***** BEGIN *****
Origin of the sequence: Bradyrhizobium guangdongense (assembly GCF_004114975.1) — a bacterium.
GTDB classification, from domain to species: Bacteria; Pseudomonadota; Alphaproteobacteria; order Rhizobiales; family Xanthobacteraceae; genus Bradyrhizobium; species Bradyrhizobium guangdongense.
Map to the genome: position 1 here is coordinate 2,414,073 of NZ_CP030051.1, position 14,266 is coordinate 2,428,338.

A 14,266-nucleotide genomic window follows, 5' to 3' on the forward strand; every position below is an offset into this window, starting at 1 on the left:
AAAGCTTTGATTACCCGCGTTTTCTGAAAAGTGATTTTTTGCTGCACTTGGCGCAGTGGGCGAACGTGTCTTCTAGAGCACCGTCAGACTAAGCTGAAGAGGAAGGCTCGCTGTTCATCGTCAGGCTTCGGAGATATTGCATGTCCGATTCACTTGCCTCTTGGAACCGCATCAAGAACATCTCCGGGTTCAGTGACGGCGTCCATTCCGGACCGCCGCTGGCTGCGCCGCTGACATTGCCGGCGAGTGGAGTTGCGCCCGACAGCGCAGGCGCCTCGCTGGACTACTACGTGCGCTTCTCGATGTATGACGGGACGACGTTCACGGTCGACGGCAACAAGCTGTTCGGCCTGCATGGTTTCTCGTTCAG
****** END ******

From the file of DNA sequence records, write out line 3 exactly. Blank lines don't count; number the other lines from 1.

Map to the genome: position 1 here is coordinate 2,414,073 of NZ_CP030051.1, position 14,266 is coordinate 2,428,338.